• Colon suffered a series of setbacks, including a hand injury, undisclosed off-court issues that kept him out of the first nine games and a court appearance for unpaid tickets. But he's back now, netting his first start since last season against Cleveland State, and he understands his role: Collect rebounds, set a physical tone under the basket and hustle. He does all of those well.
  • Clemente is struggling from behind the arc, but he is displaying senior leadership by finding other ways to contribute -- distributing assists, shooting short jumpers, driving the lane and stepping up his defense. Right now, he's deferring to the hot hand of Jacob Pullen and displaying a growth in his maturity from last season. But make no mistake -- the man from Puerto Rico will find his shot again, and when he does, pity the opponent facing him.
  • Sutton probably has displayed more growth than any other player on the roster. Like Pullen, he took his game to a new level in Europe. While he had a slightly rocky start to the season, his strong play in all facets helped pull the team through a rough stretch early in the non-conference schedule. Lately, he's been filling up stat sheets -- getting steals, grabbing rebounds, smothering the opponent's leading scorer and throwing down some seriously sick dunks.
  • Samuels showed flashes of greatness last season as a redshirt freshman, but never quite put it all together consistently. Now, he's starting to do that. Moving to the 3 has opened up his offensive skill set -- he's popping 3s, driving to the hoop and displaying a jump-shooting game. He's also more active in rebounding and on defense. Probably the only problem area with him right now is his erratic free-throw shooting, but on any given night, he has the form to make you pay at the line.
  • Martin learned how to crack a smile during a game.

So, Pullen raised his scoring average to new levels, Kelly emerged as a threat to net a double-double in every game and Samuels joined them as a double-figure scorer. Even Sutton is becoming more of an offensive threat. The crazy thing is that we're still getting minimal contributions from the freshmen:

  • Martavious Irving is a pleasant surprise, proving to be a force on defense and a threat from the perimeter.
  • Wally Judge is beginning to show the skills that made him a McDonald's All-American, especially in the semi-breakout game against Alabama. But he's still very inconsistent in many areas.
  • Jordan Henriquez-Roberts started the season very strong in Colon's absence, but the latter's return, coupled with the former's inexperience, are combining to limit JHR's minutes lately. Still, he has a ton of upside, and against lengthy teams such as Baylor, a 7-footer always comes in handy.
  • Rodney McGruder is starting to pick it up on defense, and that's a great thing, because this kid has unlimited range and a sweet shot. The 22-point explosion against Boston University is just a taste of what will come from McGruder's offensive game.
  • Nick Russell received a lot of praise in the offseason, but we're not yet seeing why. Of all the freshmen, he's had the least impact. But that's OK, because he's the point guard of the future, not the present.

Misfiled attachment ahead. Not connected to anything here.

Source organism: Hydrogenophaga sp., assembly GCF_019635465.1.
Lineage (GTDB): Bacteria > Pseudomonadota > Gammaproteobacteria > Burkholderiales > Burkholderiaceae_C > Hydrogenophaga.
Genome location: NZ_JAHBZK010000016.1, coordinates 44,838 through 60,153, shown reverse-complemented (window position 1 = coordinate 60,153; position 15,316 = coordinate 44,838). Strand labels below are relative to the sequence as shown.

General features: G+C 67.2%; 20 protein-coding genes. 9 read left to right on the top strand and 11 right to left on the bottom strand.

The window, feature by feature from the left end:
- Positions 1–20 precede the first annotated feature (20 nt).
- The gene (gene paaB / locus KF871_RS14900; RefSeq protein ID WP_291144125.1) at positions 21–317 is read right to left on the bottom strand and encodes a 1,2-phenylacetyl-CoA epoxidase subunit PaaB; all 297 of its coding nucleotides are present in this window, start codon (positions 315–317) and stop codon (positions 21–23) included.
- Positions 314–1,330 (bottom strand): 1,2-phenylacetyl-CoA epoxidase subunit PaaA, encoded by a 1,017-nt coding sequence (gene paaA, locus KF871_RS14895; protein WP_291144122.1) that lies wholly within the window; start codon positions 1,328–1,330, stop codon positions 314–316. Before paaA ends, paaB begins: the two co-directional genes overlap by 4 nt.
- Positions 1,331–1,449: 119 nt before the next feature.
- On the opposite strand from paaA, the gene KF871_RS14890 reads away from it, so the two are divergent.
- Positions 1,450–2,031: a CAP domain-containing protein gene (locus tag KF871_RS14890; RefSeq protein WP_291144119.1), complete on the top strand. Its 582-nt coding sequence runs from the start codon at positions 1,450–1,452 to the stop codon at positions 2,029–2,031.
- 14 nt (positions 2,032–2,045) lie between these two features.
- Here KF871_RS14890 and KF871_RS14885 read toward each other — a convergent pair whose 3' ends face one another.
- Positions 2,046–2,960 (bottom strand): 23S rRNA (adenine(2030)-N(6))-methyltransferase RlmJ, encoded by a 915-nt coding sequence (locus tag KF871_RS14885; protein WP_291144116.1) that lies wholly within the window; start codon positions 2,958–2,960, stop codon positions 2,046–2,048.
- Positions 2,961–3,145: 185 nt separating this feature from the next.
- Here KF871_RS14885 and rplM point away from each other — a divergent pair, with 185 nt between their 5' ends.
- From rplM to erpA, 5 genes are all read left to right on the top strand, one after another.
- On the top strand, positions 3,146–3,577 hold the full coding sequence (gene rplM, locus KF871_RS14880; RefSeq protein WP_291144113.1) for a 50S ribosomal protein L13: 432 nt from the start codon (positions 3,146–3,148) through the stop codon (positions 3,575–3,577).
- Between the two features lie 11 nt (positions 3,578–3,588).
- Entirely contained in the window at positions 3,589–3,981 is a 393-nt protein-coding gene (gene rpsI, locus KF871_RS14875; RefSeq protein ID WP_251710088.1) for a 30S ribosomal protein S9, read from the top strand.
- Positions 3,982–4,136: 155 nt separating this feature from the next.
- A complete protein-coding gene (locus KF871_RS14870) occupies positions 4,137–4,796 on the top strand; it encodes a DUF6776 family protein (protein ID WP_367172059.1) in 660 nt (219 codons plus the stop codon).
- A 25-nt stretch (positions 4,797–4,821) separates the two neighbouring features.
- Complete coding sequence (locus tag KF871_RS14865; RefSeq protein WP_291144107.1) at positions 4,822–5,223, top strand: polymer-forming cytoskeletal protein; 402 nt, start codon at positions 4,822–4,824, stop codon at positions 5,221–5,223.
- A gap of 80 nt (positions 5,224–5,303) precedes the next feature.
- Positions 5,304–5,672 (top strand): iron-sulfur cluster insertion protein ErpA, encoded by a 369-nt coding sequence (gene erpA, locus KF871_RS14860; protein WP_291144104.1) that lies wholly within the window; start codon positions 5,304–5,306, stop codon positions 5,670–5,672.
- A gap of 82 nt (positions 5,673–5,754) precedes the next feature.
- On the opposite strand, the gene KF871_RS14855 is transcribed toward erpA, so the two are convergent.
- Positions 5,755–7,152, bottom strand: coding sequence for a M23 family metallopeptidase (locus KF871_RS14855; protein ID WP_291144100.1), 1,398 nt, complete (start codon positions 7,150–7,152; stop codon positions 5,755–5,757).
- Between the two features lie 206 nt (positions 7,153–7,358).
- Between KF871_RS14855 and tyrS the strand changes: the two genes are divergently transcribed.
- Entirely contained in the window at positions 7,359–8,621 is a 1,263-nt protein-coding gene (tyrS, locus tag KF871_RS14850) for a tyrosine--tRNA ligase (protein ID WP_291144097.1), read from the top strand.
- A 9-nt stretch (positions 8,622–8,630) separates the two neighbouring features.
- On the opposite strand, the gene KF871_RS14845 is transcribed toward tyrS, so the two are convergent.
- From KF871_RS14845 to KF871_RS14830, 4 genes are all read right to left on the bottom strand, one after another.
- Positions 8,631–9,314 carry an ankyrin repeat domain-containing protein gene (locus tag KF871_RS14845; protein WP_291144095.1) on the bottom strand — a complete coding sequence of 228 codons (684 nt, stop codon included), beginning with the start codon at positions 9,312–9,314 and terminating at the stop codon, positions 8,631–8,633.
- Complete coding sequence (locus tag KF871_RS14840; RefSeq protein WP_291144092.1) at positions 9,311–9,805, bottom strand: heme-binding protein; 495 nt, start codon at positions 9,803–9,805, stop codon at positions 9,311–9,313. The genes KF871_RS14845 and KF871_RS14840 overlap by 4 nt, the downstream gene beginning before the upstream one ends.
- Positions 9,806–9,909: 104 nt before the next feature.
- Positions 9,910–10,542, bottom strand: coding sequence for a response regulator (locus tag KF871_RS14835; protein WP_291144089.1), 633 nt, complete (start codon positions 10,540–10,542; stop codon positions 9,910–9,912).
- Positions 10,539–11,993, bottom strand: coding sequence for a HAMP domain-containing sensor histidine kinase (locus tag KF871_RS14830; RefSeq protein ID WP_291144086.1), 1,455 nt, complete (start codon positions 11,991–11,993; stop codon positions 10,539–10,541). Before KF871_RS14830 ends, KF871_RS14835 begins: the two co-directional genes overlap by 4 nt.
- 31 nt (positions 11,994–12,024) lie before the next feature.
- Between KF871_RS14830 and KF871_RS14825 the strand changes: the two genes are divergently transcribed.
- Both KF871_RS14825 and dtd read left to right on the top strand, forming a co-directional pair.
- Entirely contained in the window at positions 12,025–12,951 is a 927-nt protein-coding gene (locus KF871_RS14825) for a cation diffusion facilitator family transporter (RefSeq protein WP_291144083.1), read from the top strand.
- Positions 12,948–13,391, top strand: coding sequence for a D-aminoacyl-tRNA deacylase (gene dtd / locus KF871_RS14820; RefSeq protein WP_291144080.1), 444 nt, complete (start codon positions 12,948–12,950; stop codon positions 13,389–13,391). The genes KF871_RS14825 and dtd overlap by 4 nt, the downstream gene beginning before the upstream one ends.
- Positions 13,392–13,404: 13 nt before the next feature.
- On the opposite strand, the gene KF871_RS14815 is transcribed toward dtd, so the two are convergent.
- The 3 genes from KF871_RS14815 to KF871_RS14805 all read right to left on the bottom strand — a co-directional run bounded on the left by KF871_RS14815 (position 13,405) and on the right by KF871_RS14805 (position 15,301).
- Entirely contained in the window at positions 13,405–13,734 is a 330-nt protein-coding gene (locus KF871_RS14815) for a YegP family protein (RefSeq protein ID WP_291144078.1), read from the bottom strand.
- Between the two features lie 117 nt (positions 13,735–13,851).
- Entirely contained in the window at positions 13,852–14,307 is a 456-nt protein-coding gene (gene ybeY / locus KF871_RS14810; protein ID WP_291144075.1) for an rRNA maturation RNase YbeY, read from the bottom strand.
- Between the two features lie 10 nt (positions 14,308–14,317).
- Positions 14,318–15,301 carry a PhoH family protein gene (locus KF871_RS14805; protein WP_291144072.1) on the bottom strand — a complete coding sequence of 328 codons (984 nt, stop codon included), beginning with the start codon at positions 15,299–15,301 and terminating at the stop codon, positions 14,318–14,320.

Meanwhile, Victor Ojeleye and Chris Merriewether continue to serve an important function for Martin, who can bring them off the bench to provide instant hustle on defense, as well as to send a message to under-performing players to get their butts in gear. But as we get deeper into the season and the opponents get better, and also as said players start to have fewer lapses in quality play, the two should see fewer minutes down the stretch.

Projected Big 12 Starting Lineup

DenisClemente JacobPullen DominiqueSutton CurtisKelly LuisColon
Denis Clemente Jacob Pullen Dominique Sutton Curtis Kelly Luis Colon
1 2 3 4 5

Projected Top Big 12 Reserves

MartaviousIrving RodneyMcGruder JamarSamuels WallyJudge JordanHenriquezRoberts
Martavious Irving Rodney McGruder Jamar Samuels Wally Judge Jordan Henriquez
1 2 3 4 5

The Final Verdict

Look, I've seen Kansas and Texas play. I'm not going to sit here and tell you that we have a better-than-even chance to win the conference, because realistically, we don't. This team is built to do truly great things next year, based on what we expect to lose versus what we should retain.

But we're going to be a factor in who does win it. Both aspirants have to enter the Octagon of Doom this month, and while they might leave with a win, they certainly won't leave unbloodied or unscarred. Our schedule sets up nicely, in my opinion, and I think we have certain advantages over every other team in the conference, depending on the matchups from game to game.

I see no reason not to expect yet another first-day bye, which has become the standard for this program since Bob Huggins arrived. And right now, I don't see a team that looks like it definitively could pass us for the No. 3 seed.

Sure, the other teams will improve, but so will we.

My goals for the team are simple: Finish no worse than third, threaten for the championship into late February and make a run in the Dance. They're all eminently attainable, and who knows -- we might get hot in the Big 12 Tournament like Missouri did last year, and surpass those goals.

But accomplishing those minimum expectations will make for a really great season and set the stage for much bigger things in 2010-11, when KU and UT should be decimated by the NBA draft and graduation.

Big 12 preseason prediction: 4th

My predicted finish: 3rd

Best-case scenario: 1st

Previously on KNOW THY ENEMY...

  1. Kansas (T-1st with Texas)
  2. Texas (T-1st with Kansas)
  3. ???
  4. Texas A&M
  5. Oklahoma State (T-5th with Texas Tech)
  6. Texas Tech (T-5th with Oklahoma State)
  7. Oklahoma
  8. Baylor
  9. Iowa State (T-9th with Missouri)
  10. Missouri (T-9th with Iowa State)
  11. Nebraska
  12. Colorado